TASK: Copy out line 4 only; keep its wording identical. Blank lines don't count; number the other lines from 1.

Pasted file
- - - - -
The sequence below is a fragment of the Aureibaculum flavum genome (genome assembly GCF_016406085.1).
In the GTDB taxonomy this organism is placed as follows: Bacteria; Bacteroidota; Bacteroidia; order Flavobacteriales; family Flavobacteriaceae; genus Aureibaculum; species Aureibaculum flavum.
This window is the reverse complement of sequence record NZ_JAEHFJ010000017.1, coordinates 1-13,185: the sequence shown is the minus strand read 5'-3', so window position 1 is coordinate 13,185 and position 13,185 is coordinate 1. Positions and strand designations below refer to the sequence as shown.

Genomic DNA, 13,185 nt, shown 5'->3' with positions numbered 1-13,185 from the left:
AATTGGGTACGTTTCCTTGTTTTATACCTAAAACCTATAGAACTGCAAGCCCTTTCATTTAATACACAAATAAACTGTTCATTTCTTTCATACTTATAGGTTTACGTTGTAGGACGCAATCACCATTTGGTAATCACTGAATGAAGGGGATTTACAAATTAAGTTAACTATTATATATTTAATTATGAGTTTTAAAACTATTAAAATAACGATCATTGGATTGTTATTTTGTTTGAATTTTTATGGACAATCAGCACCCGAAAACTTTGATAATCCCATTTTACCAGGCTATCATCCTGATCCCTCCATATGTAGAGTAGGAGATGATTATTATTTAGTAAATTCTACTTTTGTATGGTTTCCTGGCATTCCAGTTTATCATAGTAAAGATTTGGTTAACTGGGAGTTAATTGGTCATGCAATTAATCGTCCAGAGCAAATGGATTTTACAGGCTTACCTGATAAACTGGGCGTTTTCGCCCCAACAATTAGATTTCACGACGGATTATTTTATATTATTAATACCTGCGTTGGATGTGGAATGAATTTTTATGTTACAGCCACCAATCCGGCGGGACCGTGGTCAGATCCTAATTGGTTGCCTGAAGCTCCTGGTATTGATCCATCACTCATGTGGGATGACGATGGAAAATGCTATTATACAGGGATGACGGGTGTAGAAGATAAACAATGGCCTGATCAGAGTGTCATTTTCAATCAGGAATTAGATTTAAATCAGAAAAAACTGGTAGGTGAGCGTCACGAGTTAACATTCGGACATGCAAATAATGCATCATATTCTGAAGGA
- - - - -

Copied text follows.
Genomic DNA, 13,185 nt, shown 5'->3' with positions numbered 1-13,185 from the left: